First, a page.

Grant Robertson reveals future of cost of living payments

December 4, 2022
Deputy Prime Minister Grant Robertson.

Finance Minister Grant Robertson says further cost of living payments are "not on the agenda" as concerns about inflationary pressure grow, but that the Government was still considering whether to extend fuel excise duty relief.

Speaking to Q + A this morning, Robertson said a decision on extending fuel excise duty discounts would be made "very shortly" before Christmas but warned that it wouldn't be a long-term extension.

“We'll make our judgement very shortly around whether or not we think it can be extended, but if it does, that won’t be for a long period of time, because ultimately, we need that money for the long term for the things New Zealanders really want and need - good quality roads, public transport.”

In July, the Government said the 25 cents per litre cut to fuel excise duty would be extended until the end of January 2023 - after initially being introduced in March.

"Cabinet hasn't taken that decision yet - what we have said, all the way through, is we'll look at the economic conditions as they are and make any decision then."

"But we're acutely aware of the fact that, actually, the fuel excise duty cut has contributed to lowering inflation because fuel is such a big part of the CPI - actually, what we've done is kept inflation in check," Robertson said.

When asked about the cost-of-living payment, the Finance Minister said the Government was focusing on relief that "doesn't exacerbate inflation", like increases to the Family Tax Credit and childcare subsidies.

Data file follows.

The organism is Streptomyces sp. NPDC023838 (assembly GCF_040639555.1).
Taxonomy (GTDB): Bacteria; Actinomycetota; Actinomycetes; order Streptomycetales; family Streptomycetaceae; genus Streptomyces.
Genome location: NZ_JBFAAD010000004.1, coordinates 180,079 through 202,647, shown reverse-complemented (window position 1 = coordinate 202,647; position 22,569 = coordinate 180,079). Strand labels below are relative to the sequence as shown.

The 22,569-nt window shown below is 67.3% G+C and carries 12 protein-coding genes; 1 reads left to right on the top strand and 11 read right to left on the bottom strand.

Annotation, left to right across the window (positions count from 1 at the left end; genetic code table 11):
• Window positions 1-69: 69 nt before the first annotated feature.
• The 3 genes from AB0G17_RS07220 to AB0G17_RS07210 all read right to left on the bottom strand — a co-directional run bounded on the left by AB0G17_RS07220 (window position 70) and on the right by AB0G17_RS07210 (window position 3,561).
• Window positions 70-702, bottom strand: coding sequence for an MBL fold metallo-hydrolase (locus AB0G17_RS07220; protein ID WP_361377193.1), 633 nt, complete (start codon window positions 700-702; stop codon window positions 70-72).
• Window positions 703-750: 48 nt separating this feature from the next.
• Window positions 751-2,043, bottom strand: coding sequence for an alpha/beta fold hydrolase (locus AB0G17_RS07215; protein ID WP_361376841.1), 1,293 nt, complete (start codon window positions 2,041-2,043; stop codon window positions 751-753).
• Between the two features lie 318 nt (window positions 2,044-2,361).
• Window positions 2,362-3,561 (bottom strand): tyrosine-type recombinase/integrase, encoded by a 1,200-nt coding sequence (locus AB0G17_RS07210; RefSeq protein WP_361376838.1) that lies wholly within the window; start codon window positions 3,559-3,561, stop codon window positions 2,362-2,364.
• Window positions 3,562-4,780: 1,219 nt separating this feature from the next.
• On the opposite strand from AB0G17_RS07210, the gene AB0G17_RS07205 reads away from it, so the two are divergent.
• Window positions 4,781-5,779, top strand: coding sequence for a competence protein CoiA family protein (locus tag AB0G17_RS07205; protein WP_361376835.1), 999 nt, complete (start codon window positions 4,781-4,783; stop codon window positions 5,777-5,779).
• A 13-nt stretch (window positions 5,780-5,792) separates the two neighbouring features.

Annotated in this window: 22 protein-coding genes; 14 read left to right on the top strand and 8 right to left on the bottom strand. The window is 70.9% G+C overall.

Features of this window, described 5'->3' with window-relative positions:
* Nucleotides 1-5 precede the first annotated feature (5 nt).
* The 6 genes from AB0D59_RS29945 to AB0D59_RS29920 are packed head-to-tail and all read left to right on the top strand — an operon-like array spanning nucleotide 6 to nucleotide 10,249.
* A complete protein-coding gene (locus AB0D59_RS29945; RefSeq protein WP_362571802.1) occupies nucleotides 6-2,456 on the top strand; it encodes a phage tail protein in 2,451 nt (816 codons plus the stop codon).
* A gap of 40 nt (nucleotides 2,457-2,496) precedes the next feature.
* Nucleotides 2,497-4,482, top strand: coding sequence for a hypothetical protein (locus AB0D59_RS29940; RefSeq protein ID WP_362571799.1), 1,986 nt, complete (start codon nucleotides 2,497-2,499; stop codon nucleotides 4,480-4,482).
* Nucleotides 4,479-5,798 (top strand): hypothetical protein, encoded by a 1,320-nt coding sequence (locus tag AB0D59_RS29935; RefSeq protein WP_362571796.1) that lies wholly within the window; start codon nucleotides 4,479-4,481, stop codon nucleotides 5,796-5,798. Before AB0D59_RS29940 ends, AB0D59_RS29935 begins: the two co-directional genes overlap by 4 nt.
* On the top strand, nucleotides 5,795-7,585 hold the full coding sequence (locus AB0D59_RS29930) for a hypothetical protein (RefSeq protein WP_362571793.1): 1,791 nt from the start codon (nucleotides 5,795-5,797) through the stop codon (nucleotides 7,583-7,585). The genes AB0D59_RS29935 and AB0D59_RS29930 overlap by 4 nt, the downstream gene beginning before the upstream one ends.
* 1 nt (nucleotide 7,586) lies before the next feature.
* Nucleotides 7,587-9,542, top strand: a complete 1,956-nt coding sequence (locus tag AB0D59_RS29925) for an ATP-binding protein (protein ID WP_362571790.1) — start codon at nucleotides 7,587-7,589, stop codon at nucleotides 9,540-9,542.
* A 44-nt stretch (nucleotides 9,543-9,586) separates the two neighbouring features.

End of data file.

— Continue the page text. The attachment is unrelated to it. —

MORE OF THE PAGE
"That's not on the agenda at the moment. What we want to do is get ourselves through this next period of time," he said.

A 'very tight' Budget 2023 anticipated

Looking forward to next year's budget, Robertson said he expected it to be "very tight" after several years of abnormal pandemic-related spending.

"What we're looking towards is returning our expenditure as a percentage of GDP back down to around the 30% level - the level that it's traditionally been at," he said.

"That's going to make for a very tight budget. It's going to be a budget that will largely be about getting the basics right - managing New Zealand through a really tricky period of time.

"So while the news this week from the Reserve Bank certainly wasn't welcome - it's something that actually we've been planning for, for some time."

When asked whether he thought the Reserve Bank was out of touch as compared to its counterparts around the word, Robertson said the bank was running ahead of others.

"The Reserve Bank in New Zealand is a little bit ahead of everybody else. So they began, their rate increases earlier than others did - partly because the New Zealand economy came through Covid more strongly than others.

"So we're probably a quarter or two quarters ahead - in many ways - of where others have been. It is a tricky balance for the Reserve Bank."